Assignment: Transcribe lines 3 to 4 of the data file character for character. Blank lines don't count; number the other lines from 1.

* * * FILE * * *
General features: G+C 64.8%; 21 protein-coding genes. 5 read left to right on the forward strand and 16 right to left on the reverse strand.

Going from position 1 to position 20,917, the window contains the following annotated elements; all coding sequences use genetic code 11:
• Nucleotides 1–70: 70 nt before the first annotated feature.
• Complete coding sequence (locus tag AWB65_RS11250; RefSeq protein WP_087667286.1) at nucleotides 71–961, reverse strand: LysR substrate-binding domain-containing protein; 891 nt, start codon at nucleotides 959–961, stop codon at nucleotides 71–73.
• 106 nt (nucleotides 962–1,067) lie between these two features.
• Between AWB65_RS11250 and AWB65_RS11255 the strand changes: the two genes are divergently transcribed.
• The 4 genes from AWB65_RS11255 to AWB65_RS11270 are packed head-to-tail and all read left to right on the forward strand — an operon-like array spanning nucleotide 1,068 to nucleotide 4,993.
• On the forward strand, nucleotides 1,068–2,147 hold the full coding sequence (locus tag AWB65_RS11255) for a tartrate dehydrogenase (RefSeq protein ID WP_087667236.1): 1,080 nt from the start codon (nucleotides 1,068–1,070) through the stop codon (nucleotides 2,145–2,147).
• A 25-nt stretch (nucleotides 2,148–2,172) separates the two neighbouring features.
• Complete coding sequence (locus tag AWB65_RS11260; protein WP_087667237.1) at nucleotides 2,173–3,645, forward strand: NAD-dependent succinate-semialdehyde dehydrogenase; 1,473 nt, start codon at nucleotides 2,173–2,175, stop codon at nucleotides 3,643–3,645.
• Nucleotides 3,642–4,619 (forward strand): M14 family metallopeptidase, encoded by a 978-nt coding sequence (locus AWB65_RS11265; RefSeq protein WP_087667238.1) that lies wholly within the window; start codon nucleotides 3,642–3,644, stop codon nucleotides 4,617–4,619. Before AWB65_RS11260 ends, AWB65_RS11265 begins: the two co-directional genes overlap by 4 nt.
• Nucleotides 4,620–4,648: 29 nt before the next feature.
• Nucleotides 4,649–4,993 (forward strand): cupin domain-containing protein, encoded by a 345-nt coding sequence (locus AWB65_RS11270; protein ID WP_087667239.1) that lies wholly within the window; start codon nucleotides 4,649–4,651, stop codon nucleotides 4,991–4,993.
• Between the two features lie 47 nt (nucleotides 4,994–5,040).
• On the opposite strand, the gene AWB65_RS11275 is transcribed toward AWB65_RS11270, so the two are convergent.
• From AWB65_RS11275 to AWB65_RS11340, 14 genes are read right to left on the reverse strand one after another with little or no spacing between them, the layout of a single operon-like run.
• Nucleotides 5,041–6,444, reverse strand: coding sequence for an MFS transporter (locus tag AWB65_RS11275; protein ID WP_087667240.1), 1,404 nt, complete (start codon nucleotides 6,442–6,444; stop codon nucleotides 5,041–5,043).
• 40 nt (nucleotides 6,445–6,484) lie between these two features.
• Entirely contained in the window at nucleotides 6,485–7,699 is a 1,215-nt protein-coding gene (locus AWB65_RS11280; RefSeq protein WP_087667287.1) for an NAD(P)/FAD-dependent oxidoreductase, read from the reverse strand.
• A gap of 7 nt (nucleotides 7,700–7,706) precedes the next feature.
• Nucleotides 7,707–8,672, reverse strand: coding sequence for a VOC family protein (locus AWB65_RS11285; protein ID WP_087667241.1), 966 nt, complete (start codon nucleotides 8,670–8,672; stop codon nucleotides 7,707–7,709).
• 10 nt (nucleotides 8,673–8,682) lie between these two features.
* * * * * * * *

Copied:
• Nucleotides 1–70: 70 nt before the first annotated feature.
• Complete coding sequence (locus tag AWB65_RS11250; RefSeq protein WP_087667286.1) at nucleotides 71–961, reverse strand: LysR substrate-binding domain-containing protein; 891 nt, start codon at nucleotides 959–961, stop codon at nucleotides 71–73.